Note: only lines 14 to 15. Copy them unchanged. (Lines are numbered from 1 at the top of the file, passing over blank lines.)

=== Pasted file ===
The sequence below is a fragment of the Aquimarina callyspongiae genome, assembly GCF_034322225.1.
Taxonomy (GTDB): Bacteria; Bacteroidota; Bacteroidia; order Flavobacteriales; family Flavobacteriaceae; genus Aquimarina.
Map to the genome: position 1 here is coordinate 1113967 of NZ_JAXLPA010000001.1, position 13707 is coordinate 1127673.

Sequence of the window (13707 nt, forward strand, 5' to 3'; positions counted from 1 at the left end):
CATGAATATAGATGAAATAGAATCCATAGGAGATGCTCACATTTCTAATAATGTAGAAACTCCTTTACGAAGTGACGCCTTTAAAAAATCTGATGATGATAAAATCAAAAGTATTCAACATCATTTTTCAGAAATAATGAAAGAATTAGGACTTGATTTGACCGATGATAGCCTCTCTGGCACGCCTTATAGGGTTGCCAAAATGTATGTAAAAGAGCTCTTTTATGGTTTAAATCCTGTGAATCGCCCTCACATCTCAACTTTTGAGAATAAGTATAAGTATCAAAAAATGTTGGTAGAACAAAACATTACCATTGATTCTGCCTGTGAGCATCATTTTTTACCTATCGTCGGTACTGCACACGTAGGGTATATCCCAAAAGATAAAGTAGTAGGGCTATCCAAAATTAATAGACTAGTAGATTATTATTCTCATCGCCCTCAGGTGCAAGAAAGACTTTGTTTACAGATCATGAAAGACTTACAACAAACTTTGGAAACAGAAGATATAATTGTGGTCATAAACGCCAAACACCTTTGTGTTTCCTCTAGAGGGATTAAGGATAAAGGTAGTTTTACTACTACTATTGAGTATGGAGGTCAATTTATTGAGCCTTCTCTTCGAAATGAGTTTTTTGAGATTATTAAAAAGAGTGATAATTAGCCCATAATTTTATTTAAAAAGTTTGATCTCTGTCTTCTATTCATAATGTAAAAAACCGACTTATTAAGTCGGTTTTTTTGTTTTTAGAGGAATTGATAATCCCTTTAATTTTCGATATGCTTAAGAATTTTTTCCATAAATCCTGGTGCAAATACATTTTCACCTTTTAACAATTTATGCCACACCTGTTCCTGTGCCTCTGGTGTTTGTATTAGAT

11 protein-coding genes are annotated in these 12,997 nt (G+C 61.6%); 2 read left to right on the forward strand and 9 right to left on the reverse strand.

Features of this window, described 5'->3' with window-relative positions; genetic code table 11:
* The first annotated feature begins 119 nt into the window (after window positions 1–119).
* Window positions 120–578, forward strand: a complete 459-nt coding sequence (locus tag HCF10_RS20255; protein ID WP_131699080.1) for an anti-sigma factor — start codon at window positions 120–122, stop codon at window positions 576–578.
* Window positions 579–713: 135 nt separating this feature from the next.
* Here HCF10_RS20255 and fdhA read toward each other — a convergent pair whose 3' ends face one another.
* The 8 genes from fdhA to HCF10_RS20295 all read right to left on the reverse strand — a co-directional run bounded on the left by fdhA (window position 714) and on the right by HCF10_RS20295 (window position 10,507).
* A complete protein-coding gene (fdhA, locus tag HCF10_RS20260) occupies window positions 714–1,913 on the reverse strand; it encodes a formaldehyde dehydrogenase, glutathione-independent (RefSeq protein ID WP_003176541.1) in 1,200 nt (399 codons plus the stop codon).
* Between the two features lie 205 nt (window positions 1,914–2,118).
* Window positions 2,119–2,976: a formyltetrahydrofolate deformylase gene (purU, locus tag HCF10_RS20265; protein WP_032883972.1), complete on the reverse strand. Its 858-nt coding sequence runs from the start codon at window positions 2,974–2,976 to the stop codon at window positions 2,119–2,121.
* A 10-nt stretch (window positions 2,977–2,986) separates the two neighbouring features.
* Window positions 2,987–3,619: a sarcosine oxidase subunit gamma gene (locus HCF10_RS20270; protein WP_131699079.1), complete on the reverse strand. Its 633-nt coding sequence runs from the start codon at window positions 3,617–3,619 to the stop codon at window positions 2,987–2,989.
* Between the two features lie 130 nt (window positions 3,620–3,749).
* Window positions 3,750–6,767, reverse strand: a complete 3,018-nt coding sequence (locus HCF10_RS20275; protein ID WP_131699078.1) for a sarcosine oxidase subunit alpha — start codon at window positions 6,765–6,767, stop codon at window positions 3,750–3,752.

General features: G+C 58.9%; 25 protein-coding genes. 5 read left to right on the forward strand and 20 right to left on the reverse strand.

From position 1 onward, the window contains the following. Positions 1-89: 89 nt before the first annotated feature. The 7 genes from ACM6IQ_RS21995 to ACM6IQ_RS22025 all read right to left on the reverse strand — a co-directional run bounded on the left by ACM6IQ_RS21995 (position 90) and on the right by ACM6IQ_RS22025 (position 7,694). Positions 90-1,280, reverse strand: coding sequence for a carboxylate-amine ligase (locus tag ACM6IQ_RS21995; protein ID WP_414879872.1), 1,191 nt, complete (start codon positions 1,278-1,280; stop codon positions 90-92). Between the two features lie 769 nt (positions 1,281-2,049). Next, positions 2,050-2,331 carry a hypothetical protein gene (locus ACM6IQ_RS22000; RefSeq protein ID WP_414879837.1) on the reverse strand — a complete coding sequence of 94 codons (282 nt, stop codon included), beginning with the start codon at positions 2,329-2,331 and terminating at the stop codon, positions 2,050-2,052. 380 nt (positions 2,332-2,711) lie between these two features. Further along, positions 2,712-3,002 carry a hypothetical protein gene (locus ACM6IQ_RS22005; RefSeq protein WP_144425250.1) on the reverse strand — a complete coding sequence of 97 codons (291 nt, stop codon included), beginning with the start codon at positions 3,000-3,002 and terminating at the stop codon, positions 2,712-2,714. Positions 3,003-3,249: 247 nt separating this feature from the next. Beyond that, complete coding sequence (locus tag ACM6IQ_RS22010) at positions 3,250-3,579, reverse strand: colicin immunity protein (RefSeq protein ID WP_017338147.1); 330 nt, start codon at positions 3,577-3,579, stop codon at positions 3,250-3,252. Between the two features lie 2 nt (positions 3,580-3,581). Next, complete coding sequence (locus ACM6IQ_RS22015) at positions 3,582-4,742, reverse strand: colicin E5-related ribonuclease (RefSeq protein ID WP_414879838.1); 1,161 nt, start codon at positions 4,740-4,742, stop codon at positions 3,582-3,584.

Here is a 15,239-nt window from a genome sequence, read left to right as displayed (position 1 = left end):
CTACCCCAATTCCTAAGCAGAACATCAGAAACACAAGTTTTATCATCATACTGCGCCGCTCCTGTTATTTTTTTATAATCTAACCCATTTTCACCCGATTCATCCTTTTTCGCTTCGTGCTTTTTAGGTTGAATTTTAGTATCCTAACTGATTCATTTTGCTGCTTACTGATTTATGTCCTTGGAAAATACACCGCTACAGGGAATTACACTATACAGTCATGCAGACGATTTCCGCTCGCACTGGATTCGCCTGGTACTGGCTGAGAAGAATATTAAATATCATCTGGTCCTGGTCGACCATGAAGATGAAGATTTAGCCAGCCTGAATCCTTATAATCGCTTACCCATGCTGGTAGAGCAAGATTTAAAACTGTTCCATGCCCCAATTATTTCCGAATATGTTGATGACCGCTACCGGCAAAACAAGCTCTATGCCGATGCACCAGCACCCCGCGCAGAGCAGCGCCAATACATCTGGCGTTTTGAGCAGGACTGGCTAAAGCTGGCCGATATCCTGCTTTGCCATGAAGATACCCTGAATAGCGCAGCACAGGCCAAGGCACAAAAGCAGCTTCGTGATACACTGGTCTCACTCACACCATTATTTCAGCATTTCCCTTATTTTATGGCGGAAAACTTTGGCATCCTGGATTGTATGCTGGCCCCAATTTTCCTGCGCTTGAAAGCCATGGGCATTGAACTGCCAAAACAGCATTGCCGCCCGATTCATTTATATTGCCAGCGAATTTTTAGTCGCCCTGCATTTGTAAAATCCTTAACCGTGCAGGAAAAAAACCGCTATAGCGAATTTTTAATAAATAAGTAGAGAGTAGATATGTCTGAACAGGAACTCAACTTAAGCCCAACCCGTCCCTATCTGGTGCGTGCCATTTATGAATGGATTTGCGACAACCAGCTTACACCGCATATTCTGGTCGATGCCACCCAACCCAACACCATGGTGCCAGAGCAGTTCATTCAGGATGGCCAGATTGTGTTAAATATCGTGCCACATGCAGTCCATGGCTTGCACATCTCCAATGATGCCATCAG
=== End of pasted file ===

* Between the two features lie 205 nt (window positions 1,914–2,118).
* Window positions 2,119–2,976: a formyltetrahydrofolate deformylase gene (purU, locus tag HCF10_RS20265; protein WP_032883972.1), complete on the reverse strand. Its 858-nt coding sequence runs from the start codon at window positions 2,974–2,976 to the stop codon at window positions 2,119–2,121.